Financial Weapons Of Mass Destruction: The Top 25 U.S. Banks Have 222 Trillion Dollars Of Exposure To Derivatives
By Michael Snyder
A derivative is a security with a price that is dependent upon or derived from one or more underlying assets. The derivative itself is a contract between two or more parties based upon the asset or assets. Its value is determined by fluctuations in the underlying asset. The most common underlying assets include stocks, bonds,commodities, currencies, interest rates and market indexes.
The derivatives genie is now well out of the bottle, and these instruments will almost certainly multiply in variety and number until some event makes their toxicity clear. Central banks and governments have so far found no effective way to control, or even monitor, the risks posed by these contracts. In my view, derivatives are financial weapons of mass destruction, carrying dangers that, while now latent, are potentially lethal.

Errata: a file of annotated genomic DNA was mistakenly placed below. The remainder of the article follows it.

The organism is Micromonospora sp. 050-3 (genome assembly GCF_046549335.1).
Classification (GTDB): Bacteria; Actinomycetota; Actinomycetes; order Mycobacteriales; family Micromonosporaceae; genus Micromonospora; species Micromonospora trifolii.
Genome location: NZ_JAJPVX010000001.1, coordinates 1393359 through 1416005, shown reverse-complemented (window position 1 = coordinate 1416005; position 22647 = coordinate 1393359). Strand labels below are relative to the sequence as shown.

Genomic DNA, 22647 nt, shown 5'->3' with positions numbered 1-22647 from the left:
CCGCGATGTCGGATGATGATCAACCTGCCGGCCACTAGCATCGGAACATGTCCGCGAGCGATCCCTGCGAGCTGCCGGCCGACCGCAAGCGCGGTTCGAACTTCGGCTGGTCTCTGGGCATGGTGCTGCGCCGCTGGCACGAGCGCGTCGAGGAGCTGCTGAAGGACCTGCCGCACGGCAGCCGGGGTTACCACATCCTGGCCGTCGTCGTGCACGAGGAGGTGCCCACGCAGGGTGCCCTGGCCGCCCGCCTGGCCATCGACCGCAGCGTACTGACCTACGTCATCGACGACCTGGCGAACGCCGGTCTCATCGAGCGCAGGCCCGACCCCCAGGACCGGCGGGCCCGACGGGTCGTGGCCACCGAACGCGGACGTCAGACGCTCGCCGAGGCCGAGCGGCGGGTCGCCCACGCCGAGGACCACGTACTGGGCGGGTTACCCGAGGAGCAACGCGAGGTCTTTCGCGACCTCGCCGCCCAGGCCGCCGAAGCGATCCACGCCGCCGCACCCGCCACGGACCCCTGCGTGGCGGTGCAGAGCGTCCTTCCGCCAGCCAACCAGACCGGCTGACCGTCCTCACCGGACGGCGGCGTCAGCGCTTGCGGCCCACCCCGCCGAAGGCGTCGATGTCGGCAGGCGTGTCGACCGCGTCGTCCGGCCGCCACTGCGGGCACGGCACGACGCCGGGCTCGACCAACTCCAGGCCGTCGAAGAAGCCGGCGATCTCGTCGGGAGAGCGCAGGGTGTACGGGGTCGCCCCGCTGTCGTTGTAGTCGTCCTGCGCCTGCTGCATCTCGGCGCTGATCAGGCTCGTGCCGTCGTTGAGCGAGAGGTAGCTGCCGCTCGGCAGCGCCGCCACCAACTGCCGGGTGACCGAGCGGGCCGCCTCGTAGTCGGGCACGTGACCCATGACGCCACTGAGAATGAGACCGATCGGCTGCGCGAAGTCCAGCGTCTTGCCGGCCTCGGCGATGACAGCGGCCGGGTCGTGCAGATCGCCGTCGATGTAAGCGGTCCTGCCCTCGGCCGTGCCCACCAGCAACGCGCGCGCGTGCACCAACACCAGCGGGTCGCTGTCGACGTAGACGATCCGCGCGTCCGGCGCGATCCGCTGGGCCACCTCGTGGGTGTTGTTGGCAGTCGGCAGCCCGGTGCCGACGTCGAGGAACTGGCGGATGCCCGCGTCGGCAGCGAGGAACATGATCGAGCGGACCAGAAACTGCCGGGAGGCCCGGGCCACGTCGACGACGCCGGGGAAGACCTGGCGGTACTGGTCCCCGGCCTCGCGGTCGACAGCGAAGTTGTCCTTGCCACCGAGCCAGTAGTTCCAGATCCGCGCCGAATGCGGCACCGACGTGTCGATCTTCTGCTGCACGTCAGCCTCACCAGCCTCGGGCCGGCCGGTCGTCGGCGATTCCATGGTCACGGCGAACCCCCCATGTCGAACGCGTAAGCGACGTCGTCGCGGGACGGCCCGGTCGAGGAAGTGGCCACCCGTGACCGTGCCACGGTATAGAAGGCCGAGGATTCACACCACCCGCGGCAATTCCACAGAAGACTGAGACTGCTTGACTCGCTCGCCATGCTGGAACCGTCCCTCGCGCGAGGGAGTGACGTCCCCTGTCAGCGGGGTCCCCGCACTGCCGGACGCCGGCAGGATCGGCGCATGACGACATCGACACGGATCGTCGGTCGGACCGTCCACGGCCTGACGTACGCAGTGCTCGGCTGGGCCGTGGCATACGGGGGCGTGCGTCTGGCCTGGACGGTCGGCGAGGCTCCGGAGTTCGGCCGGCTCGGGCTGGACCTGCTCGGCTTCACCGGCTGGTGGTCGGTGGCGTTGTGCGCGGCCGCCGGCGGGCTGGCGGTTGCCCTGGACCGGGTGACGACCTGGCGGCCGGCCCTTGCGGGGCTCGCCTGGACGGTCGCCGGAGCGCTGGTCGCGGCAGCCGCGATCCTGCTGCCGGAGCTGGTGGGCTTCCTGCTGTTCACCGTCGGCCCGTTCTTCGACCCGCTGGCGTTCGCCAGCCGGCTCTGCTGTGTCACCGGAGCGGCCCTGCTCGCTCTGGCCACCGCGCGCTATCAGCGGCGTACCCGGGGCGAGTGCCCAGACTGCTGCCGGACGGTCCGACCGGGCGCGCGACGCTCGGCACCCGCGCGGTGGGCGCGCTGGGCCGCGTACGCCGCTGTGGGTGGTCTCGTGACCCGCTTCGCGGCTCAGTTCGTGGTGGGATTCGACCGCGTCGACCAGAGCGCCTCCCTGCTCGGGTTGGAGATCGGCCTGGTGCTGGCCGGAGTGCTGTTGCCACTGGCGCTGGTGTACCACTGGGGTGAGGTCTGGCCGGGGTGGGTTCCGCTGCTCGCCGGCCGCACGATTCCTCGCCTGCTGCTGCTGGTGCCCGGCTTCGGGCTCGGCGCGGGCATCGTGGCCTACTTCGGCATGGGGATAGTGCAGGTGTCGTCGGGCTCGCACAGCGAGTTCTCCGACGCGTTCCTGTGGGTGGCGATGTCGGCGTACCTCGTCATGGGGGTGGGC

Far from a bullish sign, Buffett’s cash hoard could mean he’s preparing for a market crash. When the crash comes, Buffett can walk through the wreckage with his checkbook open and buy great companies for a fraction of their current value.
That’s the real Buffett style, but you won’t hear that from your broker or wealth manager. If Buffett has a huge cash allocation, shouldn’t you?
He knows what’s coming. Now you do too.
Despite high levels of economic confidence expressed by business owners and consumers, one key indicator shows that it has not translated into much action yet.
Loan issuance declined in the first quarter from the previous three-month period, the first time that has happened in four years, according to an SNL Financial analysis of bank earnings reports filed for the period. The total of recorded loans and leases fell to $9.297 trillion from $9.305 trillion in the fourth quarter of 2016.